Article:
THE DEATH OF DISCLOSURE-ONLY SETTLEMENTS: TRYING TO FIGHT PERVERSE INCENTIVES
Historically, where there have been mergers of public companies, lawsuits have followed. In the recent past, in Delaware, if there was a merger valued over $100m, odds were good (over 90 percent) that someone would bring a suit challenging the transaction. These cases, often referred to as a ‘merger-tax’, would be brought seeking only additional disclosures (sometimes of questionable value) and attorney’s fees. Companies would receive a broad release of all other claims related to the transaction in return for their agreement to the settlement. That practice might be over in Delaware after the recent decision by the Delaware Court of Chancery, In Re Trulia, Inc. Stockholder Litigation. There, the court wrote strongly about its disfavour for disclosure only settlements with broad releases and warned against seeking their approval in the future.
Last year, the Delaware Court of Chancery ruled on two disclosure only settlement cases, In Re Riverbed Technology and In Re Aruba Networks. The court rejected the proposed settlement for lack of sufficient benefit to the shareholders in In Re Aruba Networks. However, in In Re Riverbed Technology the court ultimately approved of the disclosure only settlement. In doing so, the court stated that part of its justification was the parties’ reliance on the history of the courts approval of similar settlements. The court then stated that parties in the future should not to continue to rely on a precedent of disclosure only settlement approval and warned against reliance on this specific case as approval precedent as well.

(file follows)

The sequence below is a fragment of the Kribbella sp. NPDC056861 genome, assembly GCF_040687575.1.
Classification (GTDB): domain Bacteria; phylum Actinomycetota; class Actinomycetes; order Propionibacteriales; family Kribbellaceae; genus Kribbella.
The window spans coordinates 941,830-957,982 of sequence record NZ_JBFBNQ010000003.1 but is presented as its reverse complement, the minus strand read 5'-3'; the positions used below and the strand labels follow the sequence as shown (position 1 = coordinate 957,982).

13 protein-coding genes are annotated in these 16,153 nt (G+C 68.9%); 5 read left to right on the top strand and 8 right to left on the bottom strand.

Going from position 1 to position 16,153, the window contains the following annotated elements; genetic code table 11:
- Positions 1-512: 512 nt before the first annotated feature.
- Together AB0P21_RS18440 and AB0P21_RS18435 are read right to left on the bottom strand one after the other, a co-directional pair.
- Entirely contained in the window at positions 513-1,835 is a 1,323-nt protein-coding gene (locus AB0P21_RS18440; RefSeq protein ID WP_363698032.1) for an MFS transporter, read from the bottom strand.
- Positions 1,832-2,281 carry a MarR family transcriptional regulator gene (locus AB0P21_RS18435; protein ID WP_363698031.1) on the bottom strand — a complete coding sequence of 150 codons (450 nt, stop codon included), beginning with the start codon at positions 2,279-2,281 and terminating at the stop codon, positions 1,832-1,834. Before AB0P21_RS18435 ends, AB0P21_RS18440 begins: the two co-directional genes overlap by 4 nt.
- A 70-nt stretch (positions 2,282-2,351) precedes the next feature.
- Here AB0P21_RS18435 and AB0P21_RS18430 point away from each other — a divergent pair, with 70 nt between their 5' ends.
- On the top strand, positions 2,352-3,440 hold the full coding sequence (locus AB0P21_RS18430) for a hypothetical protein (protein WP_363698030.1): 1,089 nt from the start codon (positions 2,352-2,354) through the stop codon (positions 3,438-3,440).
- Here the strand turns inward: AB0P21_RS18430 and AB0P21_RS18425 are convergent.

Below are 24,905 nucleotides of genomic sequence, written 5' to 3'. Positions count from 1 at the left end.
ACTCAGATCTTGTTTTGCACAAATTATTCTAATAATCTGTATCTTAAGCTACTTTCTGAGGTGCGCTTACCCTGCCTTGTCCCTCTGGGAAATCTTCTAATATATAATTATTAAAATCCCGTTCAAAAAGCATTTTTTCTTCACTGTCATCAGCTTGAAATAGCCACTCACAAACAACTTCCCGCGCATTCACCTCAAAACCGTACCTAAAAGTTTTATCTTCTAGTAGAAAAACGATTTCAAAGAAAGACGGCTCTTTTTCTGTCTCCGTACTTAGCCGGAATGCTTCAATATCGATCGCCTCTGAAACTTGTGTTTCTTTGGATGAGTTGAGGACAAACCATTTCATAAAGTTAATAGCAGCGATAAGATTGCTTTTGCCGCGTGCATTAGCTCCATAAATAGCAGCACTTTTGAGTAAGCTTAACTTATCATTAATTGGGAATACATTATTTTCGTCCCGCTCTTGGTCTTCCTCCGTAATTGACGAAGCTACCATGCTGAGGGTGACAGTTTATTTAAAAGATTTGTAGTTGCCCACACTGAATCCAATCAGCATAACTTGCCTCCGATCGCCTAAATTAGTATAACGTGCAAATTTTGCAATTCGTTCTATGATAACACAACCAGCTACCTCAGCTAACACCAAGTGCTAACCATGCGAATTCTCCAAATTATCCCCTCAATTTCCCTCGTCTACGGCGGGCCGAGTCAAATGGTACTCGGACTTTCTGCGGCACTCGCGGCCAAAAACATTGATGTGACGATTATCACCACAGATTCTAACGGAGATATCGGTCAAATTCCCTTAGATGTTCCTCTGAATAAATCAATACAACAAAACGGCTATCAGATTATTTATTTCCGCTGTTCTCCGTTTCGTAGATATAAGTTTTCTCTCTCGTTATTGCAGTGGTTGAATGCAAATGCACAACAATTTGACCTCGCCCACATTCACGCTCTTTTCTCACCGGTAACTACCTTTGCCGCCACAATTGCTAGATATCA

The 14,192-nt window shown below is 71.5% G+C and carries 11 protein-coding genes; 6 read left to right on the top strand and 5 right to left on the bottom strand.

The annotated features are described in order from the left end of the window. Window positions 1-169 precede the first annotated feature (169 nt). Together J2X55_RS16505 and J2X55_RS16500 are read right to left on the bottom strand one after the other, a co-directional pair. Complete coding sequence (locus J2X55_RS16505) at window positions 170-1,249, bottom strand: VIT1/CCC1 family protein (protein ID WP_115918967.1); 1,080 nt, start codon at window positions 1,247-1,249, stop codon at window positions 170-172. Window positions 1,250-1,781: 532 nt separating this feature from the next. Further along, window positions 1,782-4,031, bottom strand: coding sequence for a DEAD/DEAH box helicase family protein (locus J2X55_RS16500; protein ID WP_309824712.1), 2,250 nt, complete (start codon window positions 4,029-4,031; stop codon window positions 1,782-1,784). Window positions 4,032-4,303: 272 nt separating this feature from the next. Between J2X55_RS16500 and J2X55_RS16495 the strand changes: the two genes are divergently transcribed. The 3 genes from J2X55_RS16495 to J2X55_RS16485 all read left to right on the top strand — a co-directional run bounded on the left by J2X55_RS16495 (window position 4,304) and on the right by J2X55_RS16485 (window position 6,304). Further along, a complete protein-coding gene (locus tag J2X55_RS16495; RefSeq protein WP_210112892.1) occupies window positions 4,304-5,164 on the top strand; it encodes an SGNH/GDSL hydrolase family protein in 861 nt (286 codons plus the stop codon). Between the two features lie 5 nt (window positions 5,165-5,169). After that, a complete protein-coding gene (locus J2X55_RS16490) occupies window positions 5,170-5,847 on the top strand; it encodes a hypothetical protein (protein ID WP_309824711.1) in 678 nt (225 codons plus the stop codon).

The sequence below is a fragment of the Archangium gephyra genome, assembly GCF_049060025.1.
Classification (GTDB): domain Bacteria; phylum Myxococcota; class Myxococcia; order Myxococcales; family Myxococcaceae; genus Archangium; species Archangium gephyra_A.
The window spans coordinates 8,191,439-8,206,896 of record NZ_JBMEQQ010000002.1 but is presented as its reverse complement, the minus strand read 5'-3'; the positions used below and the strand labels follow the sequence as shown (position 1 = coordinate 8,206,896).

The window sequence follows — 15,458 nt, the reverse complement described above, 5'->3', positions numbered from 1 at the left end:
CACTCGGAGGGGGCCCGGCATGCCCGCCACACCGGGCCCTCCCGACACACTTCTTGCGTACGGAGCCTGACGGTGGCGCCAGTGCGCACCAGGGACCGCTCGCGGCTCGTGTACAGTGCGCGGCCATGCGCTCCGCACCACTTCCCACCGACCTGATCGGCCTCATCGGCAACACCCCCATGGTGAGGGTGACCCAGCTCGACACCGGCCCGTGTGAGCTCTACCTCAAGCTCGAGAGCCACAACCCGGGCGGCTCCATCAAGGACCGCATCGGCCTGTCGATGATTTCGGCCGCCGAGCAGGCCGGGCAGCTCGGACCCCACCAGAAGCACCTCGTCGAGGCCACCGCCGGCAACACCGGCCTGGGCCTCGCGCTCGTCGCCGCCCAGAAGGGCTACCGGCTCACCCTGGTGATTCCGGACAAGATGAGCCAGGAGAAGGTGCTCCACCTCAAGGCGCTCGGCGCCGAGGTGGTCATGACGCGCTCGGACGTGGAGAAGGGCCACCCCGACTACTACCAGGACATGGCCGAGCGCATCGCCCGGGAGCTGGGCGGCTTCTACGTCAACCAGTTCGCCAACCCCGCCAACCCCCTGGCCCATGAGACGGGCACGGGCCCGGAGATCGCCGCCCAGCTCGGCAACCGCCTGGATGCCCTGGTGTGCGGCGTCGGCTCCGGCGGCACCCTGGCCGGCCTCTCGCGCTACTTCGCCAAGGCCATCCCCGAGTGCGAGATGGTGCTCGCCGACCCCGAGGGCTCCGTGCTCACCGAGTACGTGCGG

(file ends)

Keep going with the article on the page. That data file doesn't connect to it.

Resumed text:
Apr-Jun 2016 Issue
McDermott Will & Emery LLP